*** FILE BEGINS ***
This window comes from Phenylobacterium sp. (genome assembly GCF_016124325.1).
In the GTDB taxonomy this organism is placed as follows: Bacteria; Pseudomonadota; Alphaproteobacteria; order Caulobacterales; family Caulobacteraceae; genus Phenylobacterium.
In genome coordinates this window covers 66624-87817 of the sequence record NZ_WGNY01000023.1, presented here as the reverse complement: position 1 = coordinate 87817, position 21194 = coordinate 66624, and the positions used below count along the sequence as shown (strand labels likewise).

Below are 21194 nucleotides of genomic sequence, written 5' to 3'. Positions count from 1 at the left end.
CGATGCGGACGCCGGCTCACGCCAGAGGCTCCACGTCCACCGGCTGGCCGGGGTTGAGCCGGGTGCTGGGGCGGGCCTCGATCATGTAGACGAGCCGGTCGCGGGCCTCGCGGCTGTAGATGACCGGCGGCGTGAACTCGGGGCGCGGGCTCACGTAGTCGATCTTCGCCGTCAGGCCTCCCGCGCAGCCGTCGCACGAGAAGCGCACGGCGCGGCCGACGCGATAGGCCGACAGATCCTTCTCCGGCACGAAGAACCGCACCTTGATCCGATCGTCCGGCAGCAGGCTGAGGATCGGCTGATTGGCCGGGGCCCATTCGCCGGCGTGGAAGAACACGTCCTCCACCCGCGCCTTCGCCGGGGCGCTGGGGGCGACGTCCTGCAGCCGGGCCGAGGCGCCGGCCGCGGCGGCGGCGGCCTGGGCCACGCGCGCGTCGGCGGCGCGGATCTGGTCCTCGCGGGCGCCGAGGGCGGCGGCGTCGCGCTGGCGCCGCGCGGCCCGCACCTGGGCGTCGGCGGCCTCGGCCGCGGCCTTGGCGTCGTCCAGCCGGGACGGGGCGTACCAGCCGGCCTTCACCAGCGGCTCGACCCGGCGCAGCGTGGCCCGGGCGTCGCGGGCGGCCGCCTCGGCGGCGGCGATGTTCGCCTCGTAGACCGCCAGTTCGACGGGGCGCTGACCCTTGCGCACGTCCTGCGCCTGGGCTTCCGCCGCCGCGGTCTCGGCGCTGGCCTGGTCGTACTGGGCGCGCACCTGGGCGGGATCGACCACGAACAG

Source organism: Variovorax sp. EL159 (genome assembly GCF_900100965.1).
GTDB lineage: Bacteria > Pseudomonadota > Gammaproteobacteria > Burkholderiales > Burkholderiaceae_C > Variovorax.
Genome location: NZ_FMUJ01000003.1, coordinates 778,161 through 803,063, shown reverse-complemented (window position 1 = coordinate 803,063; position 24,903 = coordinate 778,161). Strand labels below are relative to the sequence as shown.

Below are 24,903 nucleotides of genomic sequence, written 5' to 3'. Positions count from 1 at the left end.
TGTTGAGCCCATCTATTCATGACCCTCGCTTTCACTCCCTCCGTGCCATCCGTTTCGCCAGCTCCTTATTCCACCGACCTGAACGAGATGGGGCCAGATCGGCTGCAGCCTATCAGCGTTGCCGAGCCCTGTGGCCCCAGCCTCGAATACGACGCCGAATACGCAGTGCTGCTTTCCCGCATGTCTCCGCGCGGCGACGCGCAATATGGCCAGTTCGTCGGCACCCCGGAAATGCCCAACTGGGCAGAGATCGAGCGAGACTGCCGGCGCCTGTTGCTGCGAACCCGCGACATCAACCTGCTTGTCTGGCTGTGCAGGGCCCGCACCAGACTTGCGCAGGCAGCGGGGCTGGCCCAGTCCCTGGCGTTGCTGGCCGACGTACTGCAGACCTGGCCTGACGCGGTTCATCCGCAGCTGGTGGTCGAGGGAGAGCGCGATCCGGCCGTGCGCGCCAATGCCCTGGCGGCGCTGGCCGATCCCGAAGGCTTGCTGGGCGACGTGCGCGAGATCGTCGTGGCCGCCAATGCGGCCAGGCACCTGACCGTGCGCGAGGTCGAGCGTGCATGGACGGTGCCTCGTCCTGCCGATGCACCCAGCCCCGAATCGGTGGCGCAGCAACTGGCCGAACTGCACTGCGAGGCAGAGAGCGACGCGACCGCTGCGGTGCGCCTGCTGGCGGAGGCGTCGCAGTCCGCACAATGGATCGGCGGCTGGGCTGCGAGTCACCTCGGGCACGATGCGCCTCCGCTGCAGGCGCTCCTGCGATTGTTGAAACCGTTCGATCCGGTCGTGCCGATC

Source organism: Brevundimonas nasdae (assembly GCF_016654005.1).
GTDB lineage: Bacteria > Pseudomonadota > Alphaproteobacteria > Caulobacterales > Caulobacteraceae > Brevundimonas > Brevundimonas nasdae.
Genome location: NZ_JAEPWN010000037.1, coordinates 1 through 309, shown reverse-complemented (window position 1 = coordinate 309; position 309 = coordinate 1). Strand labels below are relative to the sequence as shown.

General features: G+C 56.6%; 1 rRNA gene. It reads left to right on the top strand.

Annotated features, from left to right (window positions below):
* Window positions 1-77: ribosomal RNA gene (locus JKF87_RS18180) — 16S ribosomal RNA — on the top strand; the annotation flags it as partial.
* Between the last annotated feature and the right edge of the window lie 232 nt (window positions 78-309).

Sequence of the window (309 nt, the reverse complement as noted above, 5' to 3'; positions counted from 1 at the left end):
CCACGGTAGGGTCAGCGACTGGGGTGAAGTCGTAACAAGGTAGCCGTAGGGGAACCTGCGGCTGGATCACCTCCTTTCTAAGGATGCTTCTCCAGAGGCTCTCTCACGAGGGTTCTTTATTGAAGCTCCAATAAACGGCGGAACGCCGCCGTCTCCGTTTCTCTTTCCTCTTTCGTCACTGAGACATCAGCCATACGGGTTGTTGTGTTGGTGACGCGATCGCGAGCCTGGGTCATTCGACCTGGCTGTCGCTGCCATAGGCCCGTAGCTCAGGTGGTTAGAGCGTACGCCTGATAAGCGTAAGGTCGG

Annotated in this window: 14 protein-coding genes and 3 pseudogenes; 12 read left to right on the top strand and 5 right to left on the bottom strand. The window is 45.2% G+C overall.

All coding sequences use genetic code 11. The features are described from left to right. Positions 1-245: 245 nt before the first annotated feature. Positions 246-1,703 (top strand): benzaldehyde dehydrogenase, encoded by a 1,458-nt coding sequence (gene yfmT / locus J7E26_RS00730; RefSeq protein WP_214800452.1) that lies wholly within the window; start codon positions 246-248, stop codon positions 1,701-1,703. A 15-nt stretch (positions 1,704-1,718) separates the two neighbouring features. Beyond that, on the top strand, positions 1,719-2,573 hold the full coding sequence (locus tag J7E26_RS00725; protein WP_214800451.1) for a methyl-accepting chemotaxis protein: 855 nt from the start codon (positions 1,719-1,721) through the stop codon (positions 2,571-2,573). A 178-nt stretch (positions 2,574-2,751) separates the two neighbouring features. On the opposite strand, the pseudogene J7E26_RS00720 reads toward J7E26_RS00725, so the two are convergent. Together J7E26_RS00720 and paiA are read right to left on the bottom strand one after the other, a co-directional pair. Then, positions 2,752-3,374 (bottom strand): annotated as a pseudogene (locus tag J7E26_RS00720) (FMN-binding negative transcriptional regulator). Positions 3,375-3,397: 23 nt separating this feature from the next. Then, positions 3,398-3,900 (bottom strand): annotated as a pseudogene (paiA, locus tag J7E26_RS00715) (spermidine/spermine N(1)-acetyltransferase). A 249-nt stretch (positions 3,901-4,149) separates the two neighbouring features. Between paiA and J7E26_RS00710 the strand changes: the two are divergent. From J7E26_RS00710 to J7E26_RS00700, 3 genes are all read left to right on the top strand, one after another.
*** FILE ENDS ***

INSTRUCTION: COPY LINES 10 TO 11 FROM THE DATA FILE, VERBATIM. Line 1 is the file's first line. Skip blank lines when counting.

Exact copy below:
TGTTGAGCCCATCTATTCATGACCCTCGCTTTCACTCCCTCCGTGCCATCCGTTTCGCCAGCTCCTTATTCCACCGACCTGAACGAGATGGGGCCAGATCGGCTGCAGCCTATCAGCGTTGCCGAGCCCTGTGGCCCCAGCCTCGAATACGACGCCGAATACGCAGTGCTGCTTTCCCGCATGTCTCCGCGCGGCGACGCGCAATATGGCCAGTTCGTCGGCACCCCGGAAATGCCCAACTGGGCAGAGATCGAGCGAGACTGCCGGCGCCTGTTGCTGCGAACCCGCGACATCAACCTGCTTGTCTGGCTGTGCAGGGCCCGCACCAGACTTGCGCAGGCAGCGGGGCTGGCCCAGTCCCTGGCGTTGCTGGCCGACGTACTGCAGACCTGGCCTGACGCGGTTCATCCGCAGCTGGTGGTCGAGGGAGAGCGCGATCCGGCCGTGCGCGCCAATGCCCTGGCGGCGCTGGCCGATCCCGAAGGCTTGCTGGGCGACGTGCGCGAGATCGTCGTGGCCGCCAATGCGGCCAGGCACCTGACCGTGCGCGAGGTCGAGCGTGCATGGACGGTGCCTCGTCCTGCCGATGCACCCAGCCCCGAATCGGTGGCGCAGCAACTGGCCGAACTGCACTGCGAGGCAGAGAGCGACGCGACCGCTGCGGTGCGCCTGCTGGCGGAGGCGTCGCAGTCCGCACAATGGATCGGCGGCTGGGCTGCGAGTCACCTCGGGCACGATGCGCCTCCGCTGCAGGCGCTCCTGCGATTGTTGAAACCGTTCGATCCGGTCGTGCCGATC

Source organism: Brevundimonas nasdae (assembly GCF_016654005.1).